Tuesday, December 1, 2009

Read the fine print of your software maintenance agreement...AND stay on top of policy changes that occur throughout the term of the agreement.

When times get tough...the real character of an organization shines through...

Somebody within the ECM industry and "in the know" forwarded me this software maintenance policy update from a competitive document capture company. I took out the name of the software company because I don't think it is appropriate here to name names. However, it serves to illustrate the importance of partners and their respective end user customers to READ the fine print of the initial software maintenance agreement and also stay keenly aware of the policy changes that are made during the term of the agreement.

Here is an excerpt of the recent policy changes:

1. There is no more 30 day grace period for maintenance expiration. As soon as the customer reaches their SWA (software assurance agreement) expiration date they will expire and are subject to a reinstatement penalty which is the equivalent of 1 year of their SWA fee. This is in addition to paying their current SWA fee. No changes in expiration dates will occur.

So for example, if a customer expires on 12/31/09 (the customer pays late and we don’t issue a PO until 2/30/10) the customer will now need to pay the existing SWA amount which would have covered the customer from 1/1/2010- 12/31/10 PLUS an additional year of SWA in penalty fees. They will still only get one year of coverage, the expiration date will not change so the customer is in effect paying 2 years for 1 year of coverage.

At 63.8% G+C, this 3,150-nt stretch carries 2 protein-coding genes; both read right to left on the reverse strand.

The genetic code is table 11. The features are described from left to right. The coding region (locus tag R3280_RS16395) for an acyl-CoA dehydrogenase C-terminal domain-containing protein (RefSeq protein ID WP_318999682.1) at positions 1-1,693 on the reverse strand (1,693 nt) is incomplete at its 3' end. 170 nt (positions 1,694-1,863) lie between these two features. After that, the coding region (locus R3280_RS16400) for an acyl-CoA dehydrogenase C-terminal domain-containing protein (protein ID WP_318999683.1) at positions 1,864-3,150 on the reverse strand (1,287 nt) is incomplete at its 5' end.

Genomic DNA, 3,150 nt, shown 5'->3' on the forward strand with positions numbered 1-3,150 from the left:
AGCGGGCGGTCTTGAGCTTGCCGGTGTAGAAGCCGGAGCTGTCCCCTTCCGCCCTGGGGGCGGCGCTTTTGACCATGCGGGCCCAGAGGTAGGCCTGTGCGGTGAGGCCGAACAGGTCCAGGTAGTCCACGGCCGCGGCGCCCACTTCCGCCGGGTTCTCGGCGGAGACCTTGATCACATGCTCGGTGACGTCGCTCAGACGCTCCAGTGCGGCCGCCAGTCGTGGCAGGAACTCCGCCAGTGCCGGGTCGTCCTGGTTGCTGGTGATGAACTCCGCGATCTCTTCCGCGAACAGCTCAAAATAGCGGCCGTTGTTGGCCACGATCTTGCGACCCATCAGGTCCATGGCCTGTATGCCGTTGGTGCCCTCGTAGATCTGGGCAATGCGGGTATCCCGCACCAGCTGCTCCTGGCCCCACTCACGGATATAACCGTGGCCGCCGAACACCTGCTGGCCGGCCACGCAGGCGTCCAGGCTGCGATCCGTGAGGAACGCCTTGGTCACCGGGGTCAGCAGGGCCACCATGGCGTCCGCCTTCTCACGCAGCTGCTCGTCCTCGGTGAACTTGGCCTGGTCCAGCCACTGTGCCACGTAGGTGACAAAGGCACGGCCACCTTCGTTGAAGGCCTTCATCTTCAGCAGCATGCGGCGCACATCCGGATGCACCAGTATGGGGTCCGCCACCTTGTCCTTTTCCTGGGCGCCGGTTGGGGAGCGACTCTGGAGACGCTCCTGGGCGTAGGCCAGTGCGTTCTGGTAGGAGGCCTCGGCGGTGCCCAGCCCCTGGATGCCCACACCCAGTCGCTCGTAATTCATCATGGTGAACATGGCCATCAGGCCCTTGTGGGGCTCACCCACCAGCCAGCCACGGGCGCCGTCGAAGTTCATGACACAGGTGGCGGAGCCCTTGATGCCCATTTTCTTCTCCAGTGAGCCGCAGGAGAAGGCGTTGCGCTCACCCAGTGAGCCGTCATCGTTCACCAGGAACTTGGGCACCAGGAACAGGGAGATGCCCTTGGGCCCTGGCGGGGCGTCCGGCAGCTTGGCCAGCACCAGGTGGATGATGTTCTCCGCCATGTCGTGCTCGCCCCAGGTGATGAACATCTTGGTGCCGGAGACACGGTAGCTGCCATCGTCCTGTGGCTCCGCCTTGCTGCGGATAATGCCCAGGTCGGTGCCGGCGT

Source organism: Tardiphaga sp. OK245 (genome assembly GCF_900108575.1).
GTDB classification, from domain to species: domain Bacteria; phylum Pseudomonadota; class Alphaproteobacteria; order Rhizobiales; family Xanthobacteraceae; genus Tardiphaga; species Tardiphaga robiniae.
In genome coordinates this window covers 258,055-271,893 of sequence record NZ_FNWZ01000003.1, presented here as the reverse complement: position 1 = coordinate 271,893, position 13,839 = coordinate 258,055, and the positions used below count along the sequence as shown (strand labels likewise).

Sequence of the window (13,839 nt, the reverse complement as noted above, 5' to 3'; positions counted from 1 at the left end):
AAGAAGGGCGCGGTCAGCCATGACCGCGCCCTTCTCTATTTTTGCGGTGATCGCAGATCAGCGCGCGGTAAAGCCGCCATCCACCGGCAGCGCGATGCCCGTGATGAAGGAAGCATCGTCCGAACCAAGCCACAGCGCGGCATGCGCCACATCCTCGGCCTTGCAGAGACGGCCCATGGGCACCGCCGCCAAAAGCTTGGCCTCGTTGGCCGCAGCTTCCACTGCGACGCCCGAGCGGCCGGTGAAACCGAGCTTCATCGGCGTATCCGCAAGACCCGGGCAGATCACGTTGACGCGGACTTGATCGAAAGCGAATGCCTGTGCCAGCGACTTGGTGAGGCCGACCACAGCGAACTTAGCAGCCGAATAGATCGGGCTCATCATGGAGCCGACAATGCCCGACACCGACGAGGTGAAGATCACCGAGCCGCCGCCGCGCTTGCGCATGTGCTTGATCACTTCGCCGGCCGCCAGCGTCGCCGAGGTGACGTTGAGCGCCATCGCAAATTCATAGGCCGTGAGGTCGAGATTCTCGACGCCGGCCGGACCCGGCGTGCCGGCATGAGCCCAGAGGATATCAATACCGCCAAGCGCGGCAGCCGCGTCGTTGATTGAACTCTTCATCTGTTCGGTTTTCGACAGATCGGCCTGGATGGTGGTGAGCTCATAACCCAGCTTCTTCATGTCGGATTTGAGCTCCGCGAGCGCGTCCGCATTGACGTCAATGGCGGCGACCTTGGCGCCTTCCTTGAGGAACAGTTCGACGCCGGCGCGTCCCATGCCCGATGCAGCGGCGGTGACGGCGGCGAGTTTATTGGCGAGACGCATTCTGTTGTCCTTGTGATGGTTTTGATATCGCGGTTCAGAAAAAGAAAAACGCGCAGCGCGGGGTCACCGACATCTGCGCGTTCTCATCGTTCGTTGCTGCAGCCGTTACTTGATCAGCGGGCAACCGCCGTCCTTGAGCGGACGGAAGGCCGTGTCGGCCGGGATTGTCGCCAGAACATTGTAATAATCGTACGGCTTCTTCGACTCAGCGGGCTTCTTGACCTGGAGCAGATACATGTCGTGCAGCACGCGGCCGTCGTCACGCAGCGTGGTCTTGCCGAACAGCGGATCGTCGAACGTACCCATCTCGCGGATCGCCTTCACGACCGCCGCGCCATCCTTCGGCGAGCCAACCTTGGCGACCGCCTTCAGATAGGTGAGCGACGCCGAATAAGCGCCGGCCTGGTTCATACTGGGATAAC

2. There are no partial renewals allowed. Customers cannot pay quarterly, only annual policies.

3. Finally, there is no refunds in maintenance if a customer partway through their SWA agreement decides to switch products. SWA is prepaid, and non-refundable regardless if the customer is using it or not.

In summary, when economic times get tough, you quickly come to learn who your real "business partners" are. Does the Latin phrase: Caveat Emptor come to mind?

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